# Homework Help: Linear Equations

1. Sep 15, 2007

### ThomasHW

1. The problem statement, all variables and given/known data

http://tunerspec.ca/school/math.jpg [Broken]

3. The attempt at a solution

For the sixth question, I got:
cos a = $$\frac{-3}{8}$$
cos b = $$\frac{-5}{4}$$
sin 2a = $$\frac{7}{8}$$

Whenever I use the answer I got, it says it's incorrect, but every time I do it I get that answer.

http://tunerspec.ca/school/math1.jpg [Broken]

I ended up with:

a = $$\frac{-1}{5}$$
b = $$\frac{32}{15} - \frac{1}{3}d$$
c = 0

I chose option C as it is the only one that made sense to me. I can choose more than one option though... anyone have any input? Maybe I'm not solving the system correctly?

http://tunerspec.ca/school/math2.jpg [Broken]

I ended up with:

a = $$-3c + \frac{2}{7}d + \frac{46}{7}$$
b = $$\frac{8}{7}d + \frac{2}{7}d$$
d = $$\frac{13}{11}$$

I chose option A and option D as being true... but got it wrong. Could someone possibly take a look please?

Last edited by a moderator: May 3, 2017
2. Sep 15, 2007

### nicksauce

I get 3/14... maybe you could show some work?

Edit: Nevermind, I get the same

Last edited: Sep 15, 2007
3. Sep 15, 2007

### HallsofIvy

6) is a very strange question. If I write "cos a" as x, "cos b" as y, and "sin 2a" as z, it is easy to see that x= -3/8, y= -5/4, z= 7/8 satisfy all 3 equations and are the only solution. But how can cos b= -5/4?? Also, if cos a= -3/8, then sin a must satisfy $\sqrt{1- 9/64}= \sqrt{55/64}= sqrt{55}/8 or -sqrt{55}/8$. But then sin(2a) must be equal to 2sin(a)cos(a) and 7/8 is definitely not $3\sqrt{55}/22$!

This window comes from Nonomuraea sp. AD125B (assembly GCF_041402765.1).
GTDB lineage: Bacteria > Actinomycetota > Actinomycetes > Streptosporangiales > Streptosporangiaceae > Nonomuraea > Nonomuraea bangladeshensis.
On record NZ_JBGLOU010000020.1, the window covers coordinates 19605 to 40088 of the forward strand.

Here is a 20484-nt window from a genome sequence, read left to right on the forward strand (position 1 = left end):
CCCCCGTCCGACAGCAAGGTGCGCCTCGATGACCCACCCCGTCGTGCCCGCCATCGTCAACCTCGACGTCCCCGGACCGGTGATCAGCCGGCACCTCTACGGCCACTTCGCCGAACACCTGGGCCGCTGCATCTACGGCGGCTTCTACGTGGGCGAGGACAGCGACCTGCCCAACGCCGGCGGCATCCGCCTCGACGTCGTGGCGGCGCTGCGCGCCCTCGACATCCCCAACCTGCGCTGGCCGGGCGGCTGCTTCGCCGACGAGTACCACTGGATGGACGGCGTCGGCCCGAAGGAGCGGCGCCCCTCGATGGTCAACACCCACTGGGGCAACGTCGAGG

I have no idea why they put those trig functions in there! Frankly, I would be inclined to say that those equations, as given, have no solution!

7) Have you actually tried to solve those equations? There are 3 equations with 4 variables so at first glance you would think there would be one parameter in the solution. But the equations are not independent!

"Is determined uniquely" mean it has exactly one possible value.

4. Sep 15, 2007

### ThomasHW

6. Unfortunately, it must have a solution. I am completely stumped... anyone know?

7. What do you mean they aren't independent? What would the answer be?

Thanks for the help so far! :)

5. Sep 15, 2007

### HallsofIvy

You don't know what "independent" or "dependent" equations means? Here the three equations are NOT independent (are dependent) because a combination of two of them gives the third- you don't really have "three" equations!

As for 6, since your solutions to the 3 equations are correct- even if they make no sense as trig functions- and it only asks for "cos(a)" go ahead and answer "-3/8". I might also make a notation to the teacher that "cos(b)= -5/4" makes no sense but you may not want to be that bold!

6. Sep 15, 2007

### ThomasHW

6. I tried answering -3/8 and it is wrong. We have an online hand-in thing so it tells you if the answer is correct or incorrect right away.

7. When you say they're dependent, are you talking about the first equations or the ones I've solved? I still don't understand what the answer is... to any of these. :tongue: